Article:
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United States v. Kilmartin

United States Court of Appeals, First Circuit

December 6, 2019

UNITED STATES OF AMERICA, Appellee,
v.
SIDNEY P. KILMARTIN, Defendant, Appellant.

          APPEAL FROM THE UNITED STATES DISTRICT COURT FOR THE DISTRICT OF MAINE [Hon. John A. Woodcock, Jr., U.S. District Judge]

          Jamesa J. Drake, with whom Drake Law LLC was on brief, for appellant.

          Benjamin M. Block, Assistant United States Attorney, with whom Halsey B. Frank, United States Attorney, was on brief, for appellee.

          Before Barron, Selya, and Boudin, Circuit Judges.

          SELYA, CIRCUIT JUDGE.

         This appeal arises against the backdrop of a criminal scheme that was as cruel as it was cynical. When the scheme came to light, a federal grand jury sitting in the District of Maine charged defendant-appellant Sidney P. Kilmartin with an array of offenses. The defendant pleaded guilty to nine fraud-related counts and went to trial on the remaining six counts of the superseding indictment (one charging mailing injurious articles resulting in death, see 18 U.S.C. § 1716; two charging wire fraud, see id. § 1343; one charging mail fraud, see id. § 1341; one charging witness tampering, see id. § 1512; and one charging witness retaliation, see id. § 1513). The jury found the defendant guilty on five of the six tried counts, acquitting him of witness retaliation. The district court denied the defendant's post-trial motion for judgment of acquittal and/or a new trial. It then sentenced him to concurrent terms of immurement on the fourteen counts of conviction.

         In this venue, the defendant raises a golconda of issues. We hold that the evidence was sufficient to convict on the tried "mailing injurious articles" and witness tampering counts (counts 1 and 14). With respect to those counts and the fraud-related counts involving Denton (counts 5, 7, and 12), all of which were tried, we hold that the district court abused its discretion in admitting highly charged evidence having powerfully prejudicial effect but scant probative value. Given the strength of the government's evidence of guilt, this error, though egregious, was harmless as to most of the tried counts. However, as to count 14 (the witness tampering count) the error was not harmless, and we order a new trial on that count. Finally, we reject the defendant's claim of sentencing error. The tale follows.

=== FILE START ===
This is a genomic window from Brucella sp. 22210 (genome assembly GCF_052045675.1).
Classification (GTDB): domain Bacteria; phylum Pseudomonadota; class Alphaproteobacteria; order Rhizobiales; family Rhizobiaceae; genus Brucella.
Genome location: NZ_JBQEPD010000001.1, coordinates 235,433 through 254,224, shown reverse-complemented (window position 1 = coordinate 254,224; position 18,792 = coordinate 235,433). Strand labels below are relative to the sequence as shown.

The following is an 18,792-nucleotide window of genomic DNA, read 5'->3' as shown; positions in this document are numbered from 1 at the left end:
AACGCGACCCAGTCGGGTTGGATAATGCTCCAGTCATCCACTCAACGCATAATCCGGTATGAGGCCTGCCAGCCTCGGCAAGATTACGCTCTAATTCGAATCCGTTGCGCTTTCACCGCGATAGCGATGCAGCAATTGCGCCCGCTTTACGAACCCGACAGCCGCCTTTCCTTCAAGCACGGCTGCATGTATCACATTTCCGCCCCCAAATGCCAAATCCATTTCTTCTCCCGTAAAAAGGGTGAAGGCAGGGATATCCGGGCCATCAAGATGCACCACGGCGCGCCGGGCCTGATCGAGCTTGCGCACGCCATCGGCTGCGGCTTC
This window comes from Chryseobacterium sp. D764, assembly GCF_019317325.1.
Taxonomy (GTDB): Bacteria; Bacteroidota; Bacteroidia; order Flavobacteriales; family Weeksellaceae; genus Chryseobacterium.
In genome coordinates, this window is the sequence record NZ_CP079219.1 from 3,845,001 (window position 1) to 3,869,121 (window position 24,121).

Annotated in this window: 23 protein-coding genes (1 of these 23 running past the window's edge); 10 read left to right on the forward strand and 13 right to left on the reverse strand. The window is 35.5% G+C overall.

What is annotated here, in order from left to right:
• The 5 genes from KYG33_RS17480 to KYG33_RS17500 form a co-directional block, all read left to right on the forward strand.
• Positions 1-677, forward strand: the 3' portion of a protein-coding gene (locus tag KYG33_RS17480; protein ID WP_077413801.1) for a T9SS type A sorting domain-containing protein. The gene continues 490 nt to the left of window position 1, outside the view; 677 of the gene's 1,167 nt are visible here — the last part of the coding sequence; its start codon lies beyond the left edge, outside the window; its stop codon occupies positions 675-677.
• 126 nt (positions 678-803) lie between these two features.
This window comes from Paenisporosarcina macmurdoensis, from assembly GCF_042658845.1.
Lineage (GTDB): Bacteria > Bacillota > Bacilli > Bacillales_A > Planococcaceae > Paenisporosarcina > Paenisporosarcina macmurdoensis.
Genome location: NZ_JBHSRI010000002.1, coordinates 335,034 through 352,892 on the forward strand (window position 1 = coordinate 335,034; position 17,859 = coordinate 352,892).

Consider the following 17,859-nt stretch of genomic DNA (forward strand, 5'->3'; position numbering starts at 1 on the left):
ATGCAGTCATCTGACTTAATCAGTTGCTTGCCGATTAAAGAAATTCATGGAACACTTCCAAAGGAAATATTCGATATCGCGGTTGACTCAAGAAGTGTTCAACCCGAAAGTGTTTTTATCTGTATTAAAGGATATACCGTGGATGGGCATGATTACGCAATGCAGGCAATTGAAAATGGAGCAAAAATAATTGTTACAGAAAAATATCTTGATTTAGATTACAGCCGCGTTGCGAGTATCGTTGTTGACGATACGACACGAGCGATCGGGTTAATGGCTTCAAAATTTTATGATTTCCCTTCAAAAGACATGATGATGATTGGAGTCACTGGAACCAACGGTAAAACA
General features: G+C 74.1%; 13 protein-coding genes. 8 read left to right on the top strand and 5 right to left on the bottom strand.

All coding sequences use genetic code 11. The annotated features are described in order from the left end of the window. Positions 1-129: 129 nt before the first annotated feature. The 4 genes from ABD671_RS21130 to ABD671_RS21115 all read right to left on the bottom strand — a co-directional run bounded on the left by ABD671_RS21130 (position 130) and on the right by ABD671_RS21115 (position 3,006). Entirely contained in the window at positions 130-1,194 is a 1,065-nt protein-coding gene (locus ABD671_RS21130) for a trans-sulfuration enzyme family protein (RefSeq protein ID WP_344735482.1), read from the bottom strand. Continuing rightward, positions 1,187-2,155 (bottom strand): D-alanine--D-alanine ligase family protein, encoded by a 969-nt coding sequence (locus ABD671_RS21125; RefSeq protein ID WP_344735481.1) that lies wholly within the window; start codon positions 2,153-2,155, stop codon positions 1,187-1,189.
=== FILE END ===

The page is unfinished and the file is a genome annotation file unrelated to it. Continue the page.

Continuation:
I. BACKGROUND

         We briefly rehearse the background and travel of the case, taking the facts in the light most congenial to the government, consistent with record support. See, e.g., United States v. Singh, 222 F.3d 6, 8 (1st Cir. 2000).

         In September of 2012, the defendant falsely posed as a commercial goldsmith to order one hundred grams (at least five hundred lethal doses) of ninety-eight percent pure potassium cyanide (cyanide) from a California vendor. The cyanide cost him about $127. Because the vendor would not ship the cyanide to a residential address, the defendant had it sent to a UPS store in Augusta, Maine. He retrieved the merchandise on the day that it arrived.

         The defendant's next step was to create a Gmail account, which allowed him to blog. He proceeded to post, on a website for suicidal people called "wantdeathblogspot," that he had industrial-grade cyanide for sale. From around September of 2012 until approximately May of the following year, the defendant exchanged cyanide-related emails with people all over the world, including Australia, Canada, India, Nigeria, South Africa, the United Kingdom, and the United States. A subsequent search of the defendant's Gmail account revealed 484 email strings from about 274 unique email addresses. In these emails, the defendant agreed to sell cyanide to several persons from whom he received payments ranging from $150 to $250. But there was a rub: instead of mailing cyanide to these purchasers, the defendant sent them Epsom salts (which he represented to be cyanide).